Donald Trump was warned that the records he was holding on to were illegally retained, but the former president refused to give them back because he disagreed with that assertion, a new report claims.
The New York Times reported on Tuesday that Mr Trump flat-out refused to return boxes of documents, including some that apparently were marked classified, when approached by his former deputy White House counsel, Patrick Philbin.
And he wasn’t alone – multiple other aides to the president reportedly told him the same thing. But Mr Trump resisted, telling them “it’s not theirs, it’s mine” on several occaisions, referring to the stash of documents.
The new reporting could help the Justice Department prove its case if charges are brought against him for the retention of classified materials, as it demonstrates that Mr Trump could or should have known that what he was doing was criminal in nature.
The former president has rolled through a number of conspiracies and thin defences since the raid at his estate last Monday. He has baselessly accused his predecessor, Barack Obama, of doing the same thing, while also speculating that FBI agents will plant incriminating evidence in the boxes seized from his residence.
His escalating rhetoric against the bureau has led to a dramatic rise in threats, according to officials, since the Mar-a-Lago search including an armed protest in front of a Phoenix FBI building and a gunman attacking a FBI headquarters in Cincinnatti before dying in a shootout with police.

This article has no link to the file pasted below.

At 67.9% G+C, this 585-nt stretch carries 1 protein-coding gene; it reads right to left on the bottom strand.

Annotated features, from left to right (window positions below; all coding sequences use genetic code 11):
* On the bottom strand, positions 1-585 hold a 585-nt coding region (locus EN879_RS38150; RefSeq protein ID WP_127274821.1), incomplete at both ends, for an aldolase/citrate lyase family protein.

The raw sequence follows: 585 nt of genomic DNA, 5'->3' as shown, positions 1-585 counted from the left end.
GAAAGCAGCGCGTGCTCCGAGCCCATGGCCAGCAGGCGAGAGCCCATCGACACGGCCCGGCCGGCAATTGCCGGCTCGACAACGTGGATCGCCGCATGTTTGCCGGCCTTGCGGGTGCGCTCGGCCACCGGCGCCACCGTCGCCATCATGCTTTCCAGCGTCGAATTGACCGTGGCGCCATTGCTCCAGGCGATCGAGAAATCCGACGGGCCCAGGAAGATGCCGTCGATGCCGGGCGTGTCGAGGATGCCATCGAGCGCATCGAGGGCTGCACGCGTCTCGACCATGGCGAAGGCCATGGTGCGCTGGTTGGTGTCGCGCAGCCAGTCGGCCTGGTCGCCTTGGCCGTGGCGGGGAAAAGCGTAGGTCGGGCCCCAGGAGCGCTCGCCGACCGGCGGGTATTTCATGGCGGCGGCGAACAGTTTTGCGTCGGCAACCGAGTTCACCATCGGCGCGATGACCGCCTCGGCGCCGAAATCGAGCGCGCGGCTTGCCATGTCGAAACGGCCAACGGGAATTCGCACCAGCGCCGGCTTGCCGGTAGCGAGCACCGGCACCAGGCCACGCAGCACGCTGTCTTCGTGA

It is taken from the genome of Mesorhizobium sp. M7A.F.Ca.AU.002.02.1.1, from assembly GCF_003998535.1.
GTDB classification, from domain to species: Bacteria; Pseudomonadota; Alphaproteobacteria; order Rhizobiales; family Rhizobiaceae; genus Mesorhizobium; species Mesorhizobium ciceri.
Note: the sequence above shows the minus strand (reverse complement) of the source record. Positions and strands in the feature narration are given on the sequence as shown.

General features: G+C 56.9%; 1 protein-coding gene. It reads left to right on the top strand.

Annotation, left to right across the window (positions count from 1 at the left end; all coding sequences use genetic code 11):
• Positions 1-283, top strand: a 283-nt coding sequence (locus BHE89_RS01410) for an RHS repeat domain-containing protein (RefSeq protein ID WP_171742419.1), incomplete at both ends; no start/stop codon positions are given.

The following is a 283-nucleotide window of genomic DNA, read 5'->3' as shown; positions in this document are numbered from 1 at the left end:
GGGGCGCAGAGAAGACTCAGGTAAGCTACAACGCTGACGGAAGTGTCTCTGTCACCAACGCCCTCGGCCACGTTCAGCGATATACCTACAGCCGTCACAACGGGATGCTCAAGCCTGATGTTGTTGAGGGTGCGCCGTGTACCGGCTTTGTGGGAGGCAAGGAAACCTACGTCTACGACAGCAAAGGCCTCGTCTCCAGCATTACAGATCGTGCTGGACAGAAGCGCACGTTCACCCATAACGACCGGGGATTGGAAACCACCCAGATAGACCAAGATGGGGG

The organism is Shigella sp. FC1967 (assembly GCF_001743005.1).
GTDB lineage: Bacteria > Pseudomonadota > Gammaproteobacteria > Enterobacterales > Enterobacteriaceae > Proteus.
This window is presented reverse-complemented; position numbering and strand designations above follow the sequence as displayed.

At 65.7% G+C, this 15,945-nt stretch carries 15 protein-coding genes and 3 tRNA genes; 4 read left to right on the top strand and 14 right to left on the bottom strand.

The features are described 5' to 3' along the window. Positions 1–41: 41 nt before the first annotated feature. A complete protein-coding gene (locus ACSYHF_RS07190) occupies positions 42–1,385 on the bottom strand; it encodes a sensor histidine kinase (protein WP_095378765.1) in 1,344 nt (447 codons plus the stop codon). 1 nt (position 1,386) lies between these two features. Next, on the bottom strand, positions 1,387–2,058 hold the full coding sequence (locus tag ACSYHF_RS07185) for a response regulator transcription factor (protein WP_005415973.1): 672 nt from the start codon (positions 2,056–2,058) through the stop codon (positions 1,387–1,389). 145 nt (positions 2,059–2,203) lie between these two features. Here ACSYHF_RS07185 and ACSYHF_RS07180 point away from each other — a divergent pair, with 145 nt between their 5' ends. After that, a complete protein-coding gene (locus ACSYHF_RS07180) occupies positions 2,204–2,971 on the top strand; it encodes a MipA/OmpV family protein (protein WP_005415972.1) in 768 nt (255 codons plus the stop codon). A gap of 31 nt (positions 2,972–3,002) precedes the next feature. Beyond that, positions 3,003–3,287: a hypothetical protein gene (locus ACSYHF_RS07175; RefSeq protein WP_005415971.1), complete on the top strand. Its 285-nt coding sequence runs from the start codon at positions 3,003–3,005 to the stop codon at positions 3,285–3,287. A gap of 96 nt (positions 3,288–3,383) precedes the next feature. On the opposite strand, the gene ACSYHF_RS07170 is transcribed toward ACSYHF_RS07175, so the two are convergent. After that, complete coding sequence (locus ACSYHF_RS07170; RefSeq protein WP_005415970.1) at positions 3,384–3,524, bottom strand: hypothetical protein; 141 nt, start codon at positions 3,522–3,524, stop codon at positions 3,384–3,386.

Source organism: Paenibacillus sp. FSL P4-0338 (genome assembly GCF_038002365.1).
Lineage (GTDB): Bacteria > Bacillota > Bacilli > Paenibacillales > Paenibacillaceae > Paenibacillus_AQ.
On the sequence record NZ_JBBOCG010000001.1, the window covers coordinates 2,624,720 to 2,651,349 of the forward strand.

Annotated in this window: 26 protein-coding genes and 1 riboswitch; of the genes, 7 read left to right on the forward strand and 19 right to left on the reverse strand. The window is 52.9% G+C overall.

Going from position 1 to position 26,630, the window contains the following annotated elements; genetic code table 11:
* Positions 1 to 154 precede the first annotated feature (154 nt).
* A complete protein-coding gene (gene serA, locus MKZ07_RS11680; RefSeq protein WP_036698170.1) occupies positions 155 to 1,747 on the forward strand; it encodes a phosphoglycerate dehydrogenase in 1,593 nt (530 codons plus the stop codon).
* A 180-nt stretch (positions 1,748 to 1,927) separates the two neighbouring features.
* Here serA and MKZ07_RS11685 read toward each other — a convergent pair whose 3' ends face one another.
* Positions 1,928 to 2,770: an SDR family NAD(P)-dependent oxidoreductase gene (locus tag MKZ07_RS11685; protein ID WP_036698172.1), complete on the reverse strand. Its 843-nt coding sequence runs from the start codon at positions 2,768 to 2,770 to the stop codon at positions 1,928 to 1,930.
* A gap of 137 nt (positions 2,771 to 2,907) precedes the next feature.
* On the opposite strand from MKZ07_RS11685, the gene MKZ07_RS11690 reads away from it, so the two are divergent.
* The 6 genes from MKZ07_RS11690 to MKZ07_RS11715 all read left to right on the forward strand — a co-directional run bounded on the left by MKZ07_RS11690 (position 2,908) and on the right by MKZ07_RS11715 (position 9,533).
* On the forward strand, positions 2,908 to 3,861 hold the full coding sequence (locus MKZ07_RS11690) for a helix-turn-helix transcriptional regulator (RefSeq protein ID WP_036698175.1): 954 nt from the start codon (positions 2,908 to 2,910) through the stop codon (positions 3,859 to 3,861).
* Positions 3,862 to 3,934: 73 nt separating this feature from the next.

Over the weekend the FBI and Department of Homeland Security issued a joint memo detailing the enhanced threat environment, and a statement to The Independent about the threats they have seen on social media and other platforms.
"The FBI is always concerned about violence and threats of violence to law enforcement, including the men and women of the FBI. We work closely with our law enforcement partners to assess and respond to such threats, which are reprehensible and dangerous. As always, we would like to remind members of the public that if they observe anything suspicious to report it to law enforcement immediately,” a spokesperson for the agency said on Monday.